Mary-Jo Hill

05 Mar 2021
How on earth did we really manage that? Time for a cup of coffee and a moment to celebrate that we all made it through homeschooling, with a tune to lose ourselves in, and a dance around the kitchen.

The temptation is to think that the hardest part is over, but that may well not be the case. Nerves of returning to school will be real for many staff, parents and students but it is the last (unofficial day) of homeschooling. Yes. Okay, I still have one at home until the middle of next week but it certainly feels like we are almost there.

So, let’s leave Dolly behind, take a moment for switching on the kettle and take a moment to remind ourselves of this Daft Punk number. A low key, middle of the day imagination of the party moves that we would be making in the olden days. The good vibe of teachers who are glad to be back in the classroom. The students excited to see their friends. It’s worth watching just to realise that John Travolta has mastered two iconic dance moves, decades apart.

Starting again

It is important to hold onto a few things for the next few weeks. One of the most impactful factors in children’s education is the teacher/student relationship with a .72 significance or effect size. After years of extensive research on student learning, Dr John Hattie found that the relationships teachers share with their students have a greater effect on their academic growth than socio-economic status, professional development, class size, or any type of special programs. It was not that these other things were not important, but that the teacher-student relationship had more impact on students’ learning outcomes.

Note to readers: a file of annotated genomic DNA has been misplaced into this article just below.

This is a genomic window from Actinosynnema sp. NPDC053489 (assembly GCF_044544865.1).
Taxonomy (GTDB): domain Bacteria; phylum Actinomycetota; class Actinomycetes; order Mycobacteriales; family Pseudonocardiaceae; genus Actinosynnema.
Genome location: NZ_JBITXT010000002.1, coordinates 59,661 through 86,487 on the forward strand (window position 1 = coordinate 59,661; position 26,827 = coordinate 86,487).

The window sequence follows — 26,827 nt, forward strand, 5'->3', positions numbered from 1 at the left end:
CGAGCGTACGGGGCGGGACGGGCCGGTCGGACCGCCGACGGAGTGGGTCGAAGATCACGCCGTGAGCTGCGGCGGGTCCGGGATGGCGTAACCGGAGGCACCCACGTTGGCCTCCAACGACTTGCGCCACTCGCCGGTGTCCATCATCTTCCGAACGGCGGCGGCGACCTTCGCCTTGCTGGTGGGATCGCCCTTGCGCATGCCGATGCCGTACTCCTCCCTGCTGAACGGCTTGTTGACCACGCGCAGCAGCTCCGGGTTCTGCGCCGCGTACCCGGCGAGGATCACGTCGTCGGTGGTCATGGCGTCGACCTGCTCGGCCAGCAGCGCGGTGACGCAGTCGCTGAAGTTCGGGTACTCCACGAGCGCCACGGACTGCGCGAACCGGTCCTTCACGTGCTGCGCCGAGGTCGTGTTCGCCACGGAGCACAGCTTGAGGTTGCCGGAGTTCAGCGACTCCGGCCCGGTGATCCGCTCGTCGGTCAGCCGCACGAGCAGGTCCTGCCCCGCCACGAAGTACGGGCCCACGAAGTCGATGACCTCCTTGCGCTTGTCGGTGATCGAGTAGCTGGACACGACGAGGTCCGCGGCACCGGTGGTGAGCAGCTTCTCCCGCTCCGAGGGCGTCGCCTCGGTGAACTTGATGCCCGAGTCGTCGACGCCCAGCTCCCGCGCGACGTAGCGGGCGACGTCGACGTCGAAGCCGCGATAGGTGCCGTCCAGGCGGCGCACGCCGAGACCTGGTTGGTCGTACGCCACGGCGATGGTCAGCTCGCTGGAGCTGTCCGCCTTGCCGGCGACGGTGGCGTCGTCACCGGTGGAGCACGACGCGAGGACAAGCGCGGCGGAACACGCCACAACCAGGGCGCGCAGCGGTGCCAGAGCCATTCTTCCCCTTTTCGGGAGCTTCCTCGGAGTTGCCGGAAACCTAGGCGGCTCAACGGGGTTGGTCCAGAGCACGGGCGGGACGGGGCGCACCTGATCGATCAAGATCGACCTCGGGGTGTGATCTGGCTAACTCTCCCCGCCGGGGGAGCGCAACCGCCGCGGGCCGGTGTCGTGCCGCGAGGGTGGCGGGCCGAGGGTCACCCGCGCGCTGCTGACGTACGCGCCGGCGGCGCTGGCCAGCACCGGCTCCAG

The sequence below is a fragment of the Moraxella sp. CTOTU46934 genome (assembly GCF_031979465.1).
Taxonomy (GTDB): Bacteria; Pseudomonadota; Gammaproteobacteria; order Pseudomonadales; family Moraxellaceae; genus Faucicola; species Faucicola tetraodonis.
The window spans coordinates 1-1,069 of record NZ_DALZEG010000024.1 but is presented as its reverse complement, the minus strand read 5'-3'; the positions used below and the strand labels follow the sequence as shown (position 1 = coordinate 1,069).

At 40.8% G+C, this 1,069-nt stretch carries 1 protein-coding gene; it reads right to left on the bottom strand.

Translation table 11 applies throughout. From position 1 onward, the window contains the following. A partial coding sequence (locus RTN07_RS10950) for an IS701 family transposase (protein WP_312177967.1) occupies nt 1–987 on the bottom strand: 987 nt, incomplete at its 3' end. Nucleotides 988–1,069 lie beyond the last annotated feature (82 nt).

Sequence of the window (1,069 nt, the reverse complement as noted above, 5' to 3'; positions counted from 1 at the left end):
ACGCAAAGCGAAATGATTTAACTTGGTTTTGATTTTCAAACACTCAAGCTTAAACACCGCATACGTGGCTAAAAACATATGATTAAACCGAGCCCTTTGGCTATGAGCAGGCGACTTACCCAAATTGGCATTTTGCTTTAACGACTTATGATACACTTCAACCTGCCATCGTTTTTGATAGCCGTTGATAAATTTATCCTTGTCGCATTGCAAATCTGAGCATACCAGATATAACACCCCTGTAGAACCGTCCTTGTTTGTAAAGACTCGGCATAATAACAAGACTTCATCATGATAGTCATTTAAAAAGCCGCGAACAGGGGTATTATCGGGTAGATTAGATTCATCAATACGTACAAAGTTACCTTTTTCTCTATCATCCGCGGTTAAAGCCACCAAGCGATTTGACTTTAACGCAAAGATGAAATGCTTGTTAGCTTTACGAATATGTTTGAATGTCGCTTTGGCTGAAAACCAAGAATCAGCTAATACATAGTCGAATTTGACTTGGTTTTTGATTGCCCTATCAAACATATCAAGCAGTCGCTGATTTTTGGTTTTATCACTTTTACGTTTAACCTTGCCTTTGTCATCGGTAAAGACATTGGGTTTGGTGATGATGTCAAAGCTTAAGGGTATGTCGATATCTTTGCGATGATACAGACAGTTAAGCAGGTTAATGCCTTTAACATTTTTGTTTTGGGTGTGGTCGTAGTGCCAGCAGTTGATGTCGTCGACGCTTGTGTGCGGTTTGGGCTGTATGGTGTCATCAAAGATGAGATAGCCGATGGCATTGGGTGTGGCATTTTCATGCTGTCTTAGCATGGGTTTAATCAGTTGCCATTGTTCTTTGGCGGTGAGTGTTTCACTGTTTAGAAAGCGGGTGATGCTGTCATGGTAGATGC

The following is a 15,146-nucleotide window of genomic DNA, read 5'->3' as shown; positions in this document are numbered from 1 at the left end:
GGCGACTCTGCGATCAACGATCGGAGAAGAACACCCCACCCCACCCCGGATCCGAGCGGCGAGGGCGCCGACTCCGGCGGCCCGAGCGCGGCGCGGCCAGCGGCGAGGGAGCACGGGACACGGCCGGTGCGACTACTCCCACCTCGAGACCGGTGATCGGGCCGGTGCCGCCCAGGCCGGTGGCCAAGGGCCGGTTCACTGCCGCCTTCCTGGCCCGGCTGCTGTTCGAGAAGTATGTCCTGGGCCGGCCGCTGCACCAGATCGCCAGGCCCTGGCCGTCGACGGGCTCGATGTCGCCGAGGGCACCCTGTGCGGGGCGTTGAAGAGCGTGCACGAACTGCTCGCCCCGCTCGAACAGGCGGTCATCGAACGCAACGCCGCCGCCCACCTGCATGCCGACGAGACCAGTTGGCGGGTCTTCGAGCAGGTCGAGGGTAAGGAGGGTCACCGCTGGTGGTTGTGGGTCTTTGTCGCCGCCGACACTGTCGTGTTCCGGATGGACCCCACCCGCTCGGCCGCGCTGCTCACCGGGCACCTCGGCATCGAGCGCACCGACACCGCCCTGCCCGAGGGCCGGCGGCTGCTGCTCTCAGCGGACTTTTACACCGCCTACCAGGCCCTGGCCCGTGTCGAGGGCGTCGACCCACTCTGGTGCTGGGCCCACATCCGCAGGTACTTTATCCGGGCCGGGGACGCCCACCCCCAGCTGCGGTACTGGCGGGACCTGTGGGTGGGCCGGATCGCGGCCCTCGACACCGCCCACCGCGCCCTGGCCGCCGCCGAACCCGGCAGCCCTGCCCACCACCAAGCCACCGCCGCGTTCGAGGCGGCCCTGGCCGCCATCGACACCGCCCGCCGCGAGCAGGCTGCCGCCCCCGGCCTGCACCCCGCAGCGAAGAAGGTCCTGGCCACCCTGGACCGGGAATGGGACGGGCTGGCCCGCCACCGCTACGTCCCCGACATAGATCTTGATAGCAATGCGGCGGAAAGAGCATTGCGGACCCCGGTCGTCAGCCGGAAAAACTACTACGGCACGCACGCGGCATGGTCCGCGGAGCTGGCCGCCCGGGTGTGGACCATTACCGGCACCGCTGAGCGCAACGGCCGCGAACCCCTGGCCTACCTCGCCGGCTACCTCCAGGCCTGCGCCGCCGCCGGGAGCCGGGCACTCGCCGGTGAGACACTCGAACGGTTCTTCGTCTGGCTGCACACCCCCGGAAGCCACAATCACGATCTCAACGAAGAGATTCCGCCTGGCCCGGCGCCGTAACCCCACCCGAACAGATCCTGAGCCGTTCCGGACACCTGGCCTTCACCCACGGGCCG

There are many mandates that are beyond our control in education – things we cannot change, and great challenges ahead for secondary colleagues in particular, with students wearing masks – but teachers can be ‘change agents’ when we develop relationships that truly count. I know that schools and teachers will be holding this in high regard for the next three weeks. And as much as we know that attainment has dropped through this period, and announcements of additional funding for ‘Catch Up’, there is clear evidence that homework and summer school really has little significance on their educational attainment. So, what can we hope for? Children motivated to get up in the morning, get dressed, have breakfast and skip into school. Let’s focus on that, at least for a fortnight.

Meanwhile, this long period of homeschooling would not have been possible without the real fact that friends keep us going in periods of challenge. And the collective effort of course.